Sorry if this question has been asked before, but I was unable to search the message board (Permission denied sort of thing). I was recently watching a documentary on people with “intersex” conditions (ambiguous gender). After some googling I was interested to note that some of these individuals have both male and female gonads, a condition referred to as “true-hermaphroditism” in some medical literature. (Please note that I am aware that the term “hermaphrodite” can be offensive, and this is not my intent).
Mrs Puff read in a magazine of a case where one of these individuals both fathered and gave birth to a child. Now, I don’t believe anything written in a magazine on general principles, but it got me thinking; is such a thing possible? Has there ever been a documented case? From my research, it seems highly unlikely as most (if not all) genders are surgically assigned in the advent of ambiguity. Still, I ask the members of the Straight Dope message board to eludicate this issue.
Most of the time, “intersexed” doesn’t mean being 50/50 with one gonad of each sort (there’s more info on the different types and ways someone can be IS here: GID.info | Gender Identity Disorder Information ). Of course, for a small number of intersexed people, they do have one testis and one ovary, but that doesn’t mean they are fertile.
Such an individual, in order to have a baby, would have to have a working testis and sperm production system (when most intersexed people’s testes are undescended, which keeps them too warm for proper sperm production). They would also, at the same time, have to have an ovary capable of maturing an egg AND a uterus to keep it in AND have their hormones balanced enough to have regular menstrual cycles. While producing sperm.
It might just barely be possible for a person with non-reproductively-functional parts as listed above to go through some sort of medical intervention as an adult, where they would first have help balancing their hormones to produce sperm, then store it and try to manipulate their body into being reproductively functional as a female (menstruating, ovulating, and able to carry a child to term). In order to do this, one would need a doctor’s assistance.
Actually, I would imagine that one would need TWO doctors’ assistance (one for each part, neither knowing about the other), as I can’t imagine any M.D. in his or her right mind would assist someone in impregnating themselves, any more than they would use a woman’s brother’s sperm and her own egg to make her pregnant. (There are plenty of cases where a woman uses a donor egg and her brother’s sperm to make a child who is genetically related to her.)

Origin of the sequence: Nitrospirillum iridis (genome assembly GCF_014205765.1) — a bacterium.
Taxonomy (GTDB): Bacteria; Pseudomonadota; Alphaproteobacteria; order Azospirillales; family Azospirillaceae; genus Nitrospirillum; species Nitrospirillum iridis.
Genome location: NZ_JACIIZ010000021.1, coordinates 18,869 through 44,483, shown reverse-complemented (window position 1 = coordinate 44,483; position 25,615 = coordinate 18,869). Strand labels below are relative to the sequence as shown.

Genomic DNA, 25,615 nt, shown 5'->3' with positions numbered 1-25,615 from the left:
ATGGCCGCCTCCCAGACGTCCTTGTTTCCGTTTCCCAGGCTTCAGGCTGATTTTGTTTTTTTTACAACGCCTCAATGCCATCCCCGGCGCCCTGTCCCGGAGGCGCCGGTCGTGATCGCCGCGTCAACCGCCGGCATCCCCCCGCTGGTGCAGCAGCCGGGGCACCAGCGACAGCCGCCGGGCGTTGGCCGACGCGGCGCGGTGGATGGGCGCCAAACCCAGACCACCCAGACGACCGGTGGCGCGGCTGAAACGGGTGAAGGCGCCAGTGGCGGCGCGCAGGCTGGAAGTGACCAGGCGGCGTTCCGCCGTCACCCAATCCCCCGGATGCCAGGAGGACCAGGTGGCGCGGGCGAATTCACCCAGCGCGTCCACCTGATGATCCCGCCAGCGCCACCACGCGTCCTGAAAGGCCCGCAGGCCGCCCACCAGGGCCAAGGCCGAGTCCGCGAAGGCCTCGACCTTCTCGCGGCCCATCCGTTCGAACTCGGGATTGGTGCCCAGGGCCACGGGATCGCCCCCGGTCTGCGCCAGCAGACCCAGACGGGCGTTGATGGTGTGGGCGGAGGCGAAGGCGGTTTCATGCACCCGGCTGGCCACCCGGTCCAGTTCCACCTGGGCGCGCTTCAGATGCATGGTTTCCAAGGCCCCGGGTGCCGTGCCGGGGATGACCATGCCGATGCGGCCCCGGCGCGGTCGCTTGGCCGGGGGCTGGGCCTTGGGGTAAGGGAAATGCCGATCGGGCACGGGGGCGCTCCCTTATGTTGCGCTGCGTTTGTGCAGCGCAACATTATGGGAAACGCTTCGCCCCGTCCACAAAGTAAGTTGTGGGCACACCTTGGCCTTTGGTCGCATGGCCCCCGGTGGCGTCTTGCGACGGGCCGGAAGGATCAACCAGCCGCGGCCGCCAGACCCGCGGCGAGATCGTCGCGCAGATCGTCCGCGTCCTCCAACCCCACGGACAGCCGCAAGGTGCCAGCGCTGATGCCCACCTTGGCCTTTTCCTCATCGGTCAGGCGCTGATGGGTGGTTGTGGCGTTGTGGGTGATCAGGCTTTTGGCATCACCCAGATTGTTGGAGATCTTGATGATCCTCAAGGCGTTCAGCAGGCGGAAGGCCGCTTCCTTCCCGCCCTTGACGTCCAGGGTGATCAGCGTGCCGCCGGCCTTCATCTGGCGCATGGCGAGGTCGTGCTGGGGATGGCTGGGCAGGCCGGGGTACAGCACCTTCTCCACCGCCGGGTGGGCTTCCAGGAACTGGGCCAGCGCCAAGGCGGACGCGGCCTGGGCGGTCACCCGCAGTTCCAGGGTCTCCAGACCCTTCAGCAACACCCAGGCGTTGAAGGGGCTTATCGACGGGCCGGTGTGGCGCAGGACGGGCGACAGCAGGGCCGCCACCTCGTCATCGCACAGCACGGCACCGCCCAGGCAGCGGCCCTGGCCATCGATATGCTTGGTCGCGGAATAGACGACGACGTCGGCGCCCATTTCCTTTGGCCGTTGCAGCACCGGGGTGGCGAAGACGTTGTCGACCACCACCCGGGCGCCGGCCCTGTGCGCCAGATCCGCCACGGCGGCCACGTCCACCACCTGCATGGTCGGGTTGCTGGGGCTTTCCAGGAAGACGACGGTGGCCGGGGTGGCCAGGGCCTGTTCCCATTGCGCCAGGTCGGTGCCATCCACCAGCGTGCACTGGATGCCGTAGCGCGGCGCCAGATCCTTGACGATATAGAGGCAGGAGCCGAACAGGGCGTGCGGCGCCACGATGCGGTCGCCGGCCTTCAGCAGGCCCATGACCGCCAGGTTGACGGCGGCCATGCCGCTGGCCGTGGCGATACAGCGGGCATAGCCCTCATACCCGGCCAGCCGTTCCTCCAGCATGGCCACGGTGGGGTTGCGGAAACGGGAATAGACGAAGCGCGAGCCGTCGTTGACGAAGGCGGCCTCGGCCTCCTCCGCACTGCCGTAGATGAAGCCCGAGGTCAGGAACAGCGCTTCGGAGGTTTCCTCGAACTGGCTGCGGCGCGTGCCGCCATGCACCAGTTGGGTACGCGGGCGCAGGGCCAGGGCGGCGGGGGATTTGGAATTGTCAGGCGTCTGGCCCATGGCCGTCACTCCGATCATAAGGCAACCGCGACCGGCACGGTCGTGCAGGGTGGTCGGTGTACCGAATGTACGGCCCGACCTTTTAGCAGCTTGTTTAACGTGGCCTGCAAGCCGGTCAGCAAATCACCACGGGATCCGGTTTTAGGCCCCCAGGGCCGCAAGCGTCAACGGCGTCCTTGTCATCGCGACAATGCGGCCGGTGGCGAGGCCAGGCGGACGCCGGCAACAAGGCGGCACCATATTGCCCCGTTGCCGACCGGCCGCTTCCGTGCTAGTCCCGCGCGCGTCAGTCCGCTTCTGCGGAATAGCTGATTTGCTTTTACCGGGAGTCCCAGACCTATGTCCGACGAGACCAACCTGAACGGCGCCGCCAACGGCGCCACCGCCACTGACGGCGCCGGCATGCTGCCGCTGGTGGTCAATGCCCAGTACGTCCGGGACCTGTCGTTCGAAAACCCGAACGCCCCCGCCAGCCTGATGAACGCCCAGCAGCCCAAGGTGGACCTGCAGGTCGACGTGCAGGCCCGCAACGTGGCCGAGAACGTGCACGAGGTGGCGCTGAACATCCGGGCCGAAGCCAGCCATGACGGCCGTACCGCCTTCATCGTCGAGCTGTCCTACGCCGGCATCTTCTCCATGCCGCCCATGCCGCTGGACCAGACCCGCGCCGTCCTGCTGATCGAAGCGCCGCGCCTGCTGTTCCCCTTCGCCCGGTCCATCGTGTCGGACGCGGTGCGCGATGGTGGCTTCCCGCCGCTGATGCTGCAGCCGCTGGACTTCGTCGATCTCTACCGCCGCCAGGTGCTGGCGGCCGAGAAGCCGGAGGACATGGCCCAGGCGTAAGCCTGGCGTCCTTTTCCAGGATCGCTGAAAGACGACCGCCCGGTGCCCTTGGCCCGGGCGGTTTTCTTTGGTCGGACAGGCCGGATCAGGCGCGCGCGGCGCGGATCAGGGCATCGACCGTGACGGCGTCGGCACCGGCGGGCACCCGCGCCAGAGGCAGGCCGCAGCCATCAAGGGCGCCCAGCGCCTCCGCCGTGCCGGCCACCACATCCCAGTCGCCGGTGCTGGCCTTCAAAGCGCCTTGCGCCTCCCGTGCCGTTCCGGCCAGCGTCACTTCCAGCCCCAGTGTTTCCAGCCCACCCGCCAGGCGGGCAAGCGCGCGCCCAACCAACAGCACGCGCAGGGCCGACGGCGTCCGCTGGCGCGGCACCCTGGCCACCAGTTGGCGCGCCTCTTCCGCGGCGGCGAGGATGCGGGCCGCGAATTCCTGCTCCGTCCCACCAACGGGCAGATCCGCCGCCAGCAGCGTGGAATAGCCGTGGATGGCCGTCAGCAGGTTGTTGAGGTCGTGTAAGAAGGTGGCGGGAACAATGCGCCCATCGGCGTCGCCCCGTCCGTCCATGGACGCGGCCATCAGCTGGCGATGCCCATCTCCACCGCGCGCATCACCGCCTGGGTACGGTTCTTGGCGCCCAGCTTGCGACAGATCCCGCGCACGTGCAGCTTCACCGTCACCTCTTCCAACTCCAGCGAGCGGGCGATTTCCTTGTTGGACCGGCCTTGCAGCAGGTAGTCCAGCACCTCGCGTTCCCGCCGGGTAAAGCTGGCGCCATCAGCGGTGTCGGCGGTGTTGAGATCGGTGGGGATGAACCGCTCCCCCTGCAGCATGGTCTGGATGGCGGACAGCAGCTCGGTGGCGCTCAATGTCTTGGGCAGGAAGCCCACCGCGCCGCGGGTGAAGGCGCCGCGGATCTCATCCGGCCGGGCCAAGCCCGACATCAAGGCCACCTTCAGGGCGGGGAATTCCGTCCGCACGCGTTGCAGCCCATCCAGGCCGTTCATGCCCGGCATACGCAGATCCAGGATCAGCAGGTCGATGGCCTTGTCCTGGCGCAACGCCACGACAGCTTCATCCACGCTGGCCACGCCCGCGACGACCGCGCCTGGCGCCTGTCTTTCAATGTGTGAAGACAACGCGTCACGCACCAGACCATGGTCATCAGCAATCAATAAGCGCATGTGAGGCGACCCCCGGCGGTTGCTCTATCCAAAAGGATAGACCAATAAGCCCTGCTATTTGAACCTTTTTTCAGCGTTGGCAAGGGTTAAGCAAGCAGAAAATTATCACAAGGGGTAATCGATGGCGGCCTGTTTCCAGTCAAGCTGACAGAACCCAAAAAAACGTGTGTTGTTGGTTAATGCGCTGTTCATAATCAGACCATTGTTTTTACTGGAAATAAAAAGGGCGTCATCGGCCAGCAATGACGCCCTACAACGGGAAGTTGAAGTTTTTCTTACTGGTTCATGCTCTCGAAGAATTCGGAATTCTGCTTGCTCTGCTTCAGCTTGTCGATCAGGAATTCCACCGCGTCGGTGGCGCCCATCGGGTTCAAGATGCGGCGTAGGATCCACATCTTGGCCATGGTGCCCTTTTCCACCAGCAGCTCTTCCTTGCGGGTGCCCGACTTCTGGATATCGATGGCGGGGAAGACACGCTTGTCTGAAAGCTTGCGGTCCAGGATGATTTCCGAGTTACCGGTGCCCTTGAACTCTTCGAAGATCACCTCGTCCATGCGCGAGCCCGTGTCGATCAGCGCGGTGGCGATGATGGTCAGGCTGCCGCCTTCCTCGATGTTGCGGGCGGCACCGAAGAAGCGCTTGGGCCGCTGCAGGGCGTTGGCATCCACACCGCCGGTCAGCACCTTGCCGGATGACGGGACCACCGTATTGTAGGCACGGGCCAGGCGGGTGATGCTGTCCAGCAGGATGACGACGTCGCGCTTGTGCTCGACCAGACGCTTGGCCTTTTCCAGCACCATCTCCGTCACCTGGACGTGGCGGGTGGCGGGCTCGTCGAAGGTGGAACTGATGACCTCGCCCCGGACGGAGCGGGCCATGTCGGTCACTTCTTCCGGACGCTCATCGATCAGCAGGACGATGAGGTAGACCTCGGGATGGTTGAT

Most medical personnel who are involved with intersexed people are interested in helping them reach a gender and sexual identity with which they are comfortable, whether that is (for the traditionalists) helping them move toward being male, or female, or (for some more radical types) being androgynous or mixed-sex. I can’t think of anyone… ok, fetish porn magazines aside, I can’t think of any REPUTABLE authority who would recommend swinging one’s sexual identity back and forth from “male capable of fathering” to “female capable of mothering” on a whim.
Are you sure, by the way, that the “article” wasn’t a (misremembered) reprint of a short story by Heinlein, “All You Zombies”?
The article in question referenced an individual who had initially lived life as a male, fathered a child, and later undergone transgender surgery and given birth. I’m not suggesting that the individual impregnated themselves, simply asking the question “is this possible?”. I do not have access to the original article, and well suspect this to be impossible.
Regarding the part of your post about assigning the gender that is most comfortable to the person, I believe I read that there is something of a movement away from that as well. It seems the surgery is far from perfect and many patients have been left maimed or in pain. I saw a program on the subject and as I recall, many wished they’d just been left alone to be who they were at birth.